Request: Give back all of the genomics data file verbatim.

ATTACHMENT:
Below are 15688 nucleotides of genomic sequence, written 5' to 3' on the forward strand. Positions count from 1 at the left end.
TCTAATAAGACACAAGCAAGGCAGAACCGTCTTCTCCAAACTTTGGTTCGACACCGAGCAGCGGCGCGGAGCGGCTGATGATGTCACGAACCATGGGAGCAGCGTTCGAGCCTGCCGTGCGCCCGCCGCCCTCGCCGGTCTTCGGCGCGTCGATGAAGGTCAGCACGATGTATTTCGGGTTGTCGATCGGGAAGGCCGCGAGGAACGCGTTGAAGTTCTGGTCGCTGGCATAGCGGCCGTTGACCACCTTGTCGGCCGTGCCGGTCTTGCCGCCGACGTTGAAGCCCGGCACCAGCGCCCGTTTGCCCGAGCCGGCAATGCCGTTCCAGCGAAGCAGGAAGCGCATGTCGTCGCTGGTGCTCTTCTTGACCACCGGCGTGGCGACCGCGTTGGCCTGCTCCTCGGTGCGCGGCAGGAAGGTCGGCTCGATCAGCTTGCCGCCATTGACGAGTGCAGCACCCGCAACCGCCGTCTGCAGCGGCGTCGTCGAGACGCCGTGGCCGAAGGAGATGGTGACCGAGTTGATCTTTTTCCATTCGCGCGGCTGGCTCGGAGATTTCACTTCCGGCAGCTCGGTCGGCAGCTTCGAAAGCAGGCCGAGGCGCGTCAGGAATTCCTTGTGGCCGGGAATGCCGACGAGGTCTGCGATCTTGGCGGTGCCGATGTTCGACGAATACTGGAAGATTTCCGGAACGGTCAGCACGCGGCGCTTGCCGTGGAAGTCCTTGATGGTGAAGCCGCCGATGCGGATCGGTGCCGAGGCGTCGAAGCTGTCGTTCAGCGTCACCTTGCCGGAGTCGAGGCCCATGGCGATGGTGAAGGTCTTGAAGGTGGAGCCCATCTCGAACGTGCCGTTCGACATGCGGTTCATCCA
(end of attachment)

Below are 15688 nucleotides of genomic sequence, written 5' to 3' on the forward strand. Positions count from 1 at the left end.
TCTAATAAGACACAAGCAAGGCAGAACCGTCTTCTCCAAACTTTGGTTCGACACCGAGCAGCGGCGCGGAGCGGCTGATGATGTCACGAACCATGGGAGCAGCGTTCGAGCCTGCCGTGCGCCCGCCGCCCTCGCCGGTCTTCGGCGCGTCGATGAAGGTCAGCACGATGTATTTCGGGTTGTCGATCGGGAAGGCCGCGAGGAACGCGTTGAAGTTCTGGTCGCTGGCATAGCGGCCGTTGACCACCTTGTCGGCCGTGCCGGTCTTGCCGCCGACGTTGAAGCCCGGCACCAGCGCCCGTTTGCCCGAGCCGGCAATGCCGTTCCAGCGAAGCAGGAAGCGCATGTCGTCGCTGGTGCTCTTCTTGACCACCGGCGTGGCGACCGCGTTGGCCTGCTCCTCGGTGCGCGGCAGGAAGGTCGGCTCGATCAGCTTGCCGCCATTGACGAGTGCAGCACCCGCAACCGCCGTCTGCAGCGGCGTCGTCGAGACGCCGTGGCCGAAGGAGATGGTGACCGAGTTGATCTTTTTCCATTCGCGCGGCTGGCTCGGAGATTTCACTTCCGGCAGCTCGGTCGGCAGCTTCGAAAGCAGGCCGAGGCGCGTCAGGAATTCCTTGTGGCCGGGAATGCCGACGAGGTCTGCGATCTTGGCGGTGCCGATGTTCGACGAATACTGGAAGATTTCCGGAACGGTCAGCACGCGGCGCTTGCCGTGGAAGTCCTTGATGGTGAAGCCGCCGATGCGGATCGGTGCCGAGGCGTCGAAGCTGTCGTTCAGCGTCACCTTGCCGGAGTCGAGGCCCATGGCGATGGTGAAGGTCTTGAAGGTGGAGCCCATCTCGAACGTGCCGTTCGACATGCGGTTCATCCA